NEW YORK ( TheStreet) -- I just finished driving more than 300 miles in Ford's ( F) first and only pure electric car, the Focus EV. Let me cut to the chase: This is a good car. The traditional, gasoline-powered version of the Focus is Ford's best-selling global small car. It's a regular 5-seat hatchback that competes with cars such as the Volkswagen Golf and the Cruze from General Motors' ( GM) Chevrolet unit. (Ford also makes two gasoline-electric hybrids and two other plug-in gasoline-electric hybrids.) The electric version of the Focus is pretty straightforward: The motor is up front, and there are two batteries -- one under the rear seat, and one immediately behind the rear seat, taking up basically half the gasoline version's trunk space.
What everyone wants to know about an electric car is: (1) How far does it go; and (2) How long does it take to charge? The Ford EV is rated at 76 miles, and my testing indicates that's a fair number in blended driving. I could get the range to less than 50 miles, however, by turning on the heat or driving aggressively. On the other side of the spectrum, careful hypermiling in the right temperature could yield more than 90 miles. Charging from zero to full takes at the most four hours on a 240-volt, 30-amp circuit, so you should get at least 19 miles per hour (76 divided by 4). On a regular 110-volt household circuit, it looked like it would take closer to 18 hours to charge from zero to full, or approximately four miles per hour. In terms of the volume sellers in the market, the electric Ford's main competitors are the Nissan ( NSANY) LEAF and the Chevrolet Volt. The LEAF just underwent a series of improvements for the 2013 model year, and Nissan started manufacturing LEAFs in Tennessee after making them only in Japan for two years. The Volt is of course a different animal, with its smaller battery and gasoline backup generator.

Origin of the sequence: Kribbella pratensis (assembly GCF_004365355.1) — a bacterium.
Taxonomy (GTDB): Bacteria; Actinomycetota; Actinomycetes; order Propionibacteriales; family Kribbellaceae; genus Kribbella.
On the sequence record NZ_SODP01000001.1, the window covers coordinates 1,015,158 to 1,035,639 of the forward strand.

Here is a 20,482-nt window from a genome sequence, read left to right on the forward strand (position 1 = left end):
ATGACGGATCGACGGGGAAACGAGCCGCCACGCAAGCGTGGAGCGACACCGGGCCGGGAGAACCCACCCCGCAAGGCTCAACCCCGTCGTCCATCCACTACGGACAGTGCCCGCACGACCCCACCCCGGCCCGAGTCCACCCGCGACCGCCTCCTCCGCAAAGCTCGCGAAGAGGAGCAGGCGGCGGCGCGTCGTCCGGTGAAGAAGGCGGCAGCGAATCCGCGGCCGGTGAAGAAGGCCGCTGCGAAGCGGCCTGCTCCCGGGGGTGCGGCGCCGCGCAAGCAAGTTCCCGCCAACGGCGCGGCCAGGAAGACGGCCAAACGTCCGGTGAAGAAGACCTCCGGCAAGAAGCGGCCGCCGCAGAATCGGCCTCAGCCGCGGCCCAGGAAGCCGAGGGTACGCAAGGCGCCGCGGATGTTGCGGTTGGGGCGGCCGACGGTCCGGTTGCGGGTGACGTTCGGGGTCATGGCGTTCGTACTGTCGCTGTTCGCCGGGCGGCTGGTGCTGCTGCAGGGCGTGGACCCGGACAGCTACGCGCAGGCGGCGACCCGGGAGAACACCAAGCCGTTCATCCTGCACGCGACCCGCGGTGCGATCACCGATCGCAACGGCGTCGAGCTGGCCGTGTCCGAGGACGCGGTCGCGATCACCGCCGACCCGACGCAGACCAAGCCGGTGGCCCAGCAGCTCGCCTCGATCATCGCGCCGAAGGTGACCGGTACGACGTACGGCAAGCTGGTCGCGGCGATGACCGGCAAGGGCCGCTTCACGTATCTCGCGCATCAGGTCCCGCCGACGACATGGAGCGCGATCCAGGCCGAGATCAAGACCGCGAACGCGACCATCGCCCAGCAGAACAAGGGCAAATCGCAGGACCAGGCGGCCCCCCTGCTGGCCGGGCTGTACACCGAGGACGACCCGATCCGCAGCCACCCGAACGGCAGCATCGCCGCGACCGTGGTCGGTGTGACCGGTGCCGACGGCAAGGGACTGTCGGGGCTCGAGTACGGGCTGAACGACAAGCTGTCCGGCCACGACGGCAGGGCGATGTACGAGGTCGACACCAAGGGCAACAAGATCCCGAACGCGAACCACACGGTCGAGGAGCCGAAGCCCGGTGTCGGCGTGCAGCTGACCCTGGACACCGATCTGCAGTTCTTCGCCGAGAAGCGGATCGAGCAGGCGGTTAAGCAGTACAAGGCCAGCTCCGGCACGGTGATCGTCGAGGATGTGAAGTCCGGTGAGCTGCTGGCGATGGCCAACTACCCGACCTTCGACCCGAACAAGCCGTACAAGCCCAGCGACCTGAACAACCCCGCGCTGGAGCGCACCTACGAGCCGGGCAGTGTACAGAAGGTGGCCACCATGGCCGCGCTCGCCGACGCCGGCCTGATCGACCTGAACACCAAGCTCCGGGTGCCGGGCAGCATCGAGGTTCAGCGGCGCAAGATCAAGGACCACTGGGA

Nissan has sold more than 50,000 LEAFs worldwide, and GM has sold almost 50,000 of the various variants of the Volt worldwide. In the U.S., the Volt remains the sales leader by far. Ford's success in this market will be heavily dependent on pricing, as I will discuss in detail later. First, some background in terms of my perspective of comparison for this article. I have driven the Chevrolet Volt more than 23,000 miles, but it has been a while since I last drove a Nissan LEAF, and I certainly didn't drive it thousands of miles. So this comparison will mostly pit the Ford Focus EV against the Chevy Volt.